Skip to comments.Food hoarding illegal during WW I
Posted on 03/21/2014 9:51:40 PM PDT by Kartographer
"It was alleged that the food hoarded was sufficient to maintain the family for more than a year and hence far in excess of the requirements for 30 days, the period recognized by hoover as a "reasonable one" for residents of cities."
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It still wouldn’t have stopped me. How would the authorities have known?
Too much Liberty Cabbage there, citizen!
I can remember seeing WWII cartoons decrying hoarding. I don’t know if any were prosecuted then.
OCD: Office of Civilian Defense. Based on a true story.
The trick is opsec - don’t let anyone know how much you have stored. Even if you are encouraging a receptive neighbor to “be prepared” and using food as an example, never admit to having over 30 days of anything. One person can keep a secret; two cannot.
That’s funny. Kind of. That Selco guy from Yugoslavia talked about the wives and mothers that hadn’t hoarded anything. Further into the war, 10 minutes in the sack was worth a tin of meat to bring home to the family.
Just rereading King Rat - James Clavell’s monument to the King of hoarders.
The Republic has been dead for 100 years. This article from 1918 is just one more bit of proof.
That’s hilarious, and I have a LOT of soup. Now excuse me while I go out and buy another six cases.
From a comment at the link:
10 barrels and 373 pounds of flour;
2200 lbs of granulated sugar;
595 lbs of brown sugar;
637 lbs of domino sugar;
122 lbs of ham;
185 lbs of strip bacon;
387 tins of slcied bacon;
67 tins of roast beef;
58 tins of corned beef;
large quantities of olive oil;
138 cans of sardines;
77 cans of salmon;
35 cans of molasses;
5 cans of German sausage;
hundreds of cans of soup;
hundreds of cans of baked beans;
176 cans of asparagus;
a number of bottles of anchovies and Russian caviar;
138 lbs of coffee;
953 lbs of rice;
jelly sufficient for many months;
200 lbs of salt;
30 lbs of gumdrops;
20 lbs of chocolates;
34 dozen jars of orange marmalade;
Plus many other supplies...
2 bottles of cordial;
A case of champagne;
A case of Italian wines;
6 quarts of whisky;
48 quarts of California brandy;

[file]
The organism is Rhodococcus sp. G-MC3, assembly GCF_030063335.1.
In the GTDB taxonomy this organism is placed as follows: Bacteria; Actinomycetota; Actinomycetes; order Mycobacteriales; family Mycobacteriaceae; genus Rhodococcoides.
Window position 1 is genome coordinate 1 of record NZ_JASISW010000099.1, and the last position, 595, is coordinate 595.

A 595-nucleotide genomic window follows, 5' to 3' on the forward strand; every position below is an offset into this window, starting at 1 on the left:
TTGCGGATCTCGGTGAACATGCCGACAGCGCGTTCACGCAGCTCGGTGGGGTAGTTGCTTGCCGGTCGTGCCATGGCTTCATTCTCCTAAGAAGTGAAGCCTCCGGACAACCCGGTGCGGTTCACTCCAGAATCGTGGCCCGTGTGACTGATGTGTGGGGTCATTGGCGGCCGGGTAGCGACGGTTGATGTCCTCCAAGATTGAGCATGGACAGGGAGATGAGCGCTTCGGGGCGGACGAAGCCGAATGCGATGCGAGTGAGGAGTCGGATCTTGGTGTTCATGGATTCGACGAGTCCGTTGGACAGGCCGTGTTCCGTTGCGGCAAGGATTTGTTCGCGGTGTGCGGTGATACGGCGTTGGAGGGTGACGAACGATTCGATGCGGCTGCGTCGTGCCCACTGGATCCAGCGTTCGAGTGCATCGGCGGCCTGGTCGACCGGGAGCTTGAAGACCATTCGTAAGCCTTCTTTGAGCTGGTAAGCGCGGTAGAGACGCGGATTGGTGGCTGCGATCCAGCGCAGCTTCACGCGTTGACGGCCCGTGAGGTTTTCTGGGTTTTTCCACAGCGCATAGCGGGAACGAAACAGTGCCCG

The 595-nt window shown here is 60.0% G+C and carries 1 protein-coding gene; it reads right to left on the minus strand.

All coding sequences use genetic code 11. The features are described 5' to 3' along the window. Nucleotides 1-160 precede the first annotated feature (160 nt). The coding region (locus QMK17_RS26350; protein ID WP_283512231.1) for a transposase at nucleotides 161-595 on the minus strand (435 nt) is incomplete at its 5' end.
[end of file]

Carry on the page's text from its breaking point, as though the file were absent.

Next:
84 quarts of sherry
AND even more coffee and tea.
I feel inadequate in terms of my preparedness!
Yeh our response to that foolishmess is “tough tacos”. This Ain’t WWI. We now live in the USSA.
Hmmmm Hoover and Wilson. Should’ve known those guys were involved....
America declared war on Germany on April 6, 1917 and President Wilson called Herbert Hoover home to take charge of food organization in America. Hoover was appointed U.S. Food Administrator.
America had to provide food for her own armies and the other Allies, for the Allied peoples and for the American people at home. Herbert Hoover saw the effort as a willingness of the people to serve the nation voluntarily. He called his program food conservation, but many Americans called it “Hooverizing.” There were wheatless Wednesdays and meatless Mondays, as examples.
During WWII, my Sister-in-law’s husband’s family ran a ranch in West Texas. They were self sufficient, canned their own meats and vegetables for ranch use. They had to be well supplied for the winters there.
One day. someone snitched, and the authorities raided,and confiscated all of their foods they had canned leaving them nothing. The authorities claimed their stockpile for winter was “hoarding”.
How did they survive? They had another smaller cellar off in the hills no one knew about.
And to think, just ten years before, those same authorities were buying up all the beef they could, digging a ditch, shooting the animals and burying them, trying to create a shortage so they could get the price of eat up.
Never tell. Never admit. Don’t know nuthin’.
Mr mm and I came across a source for very good water filters.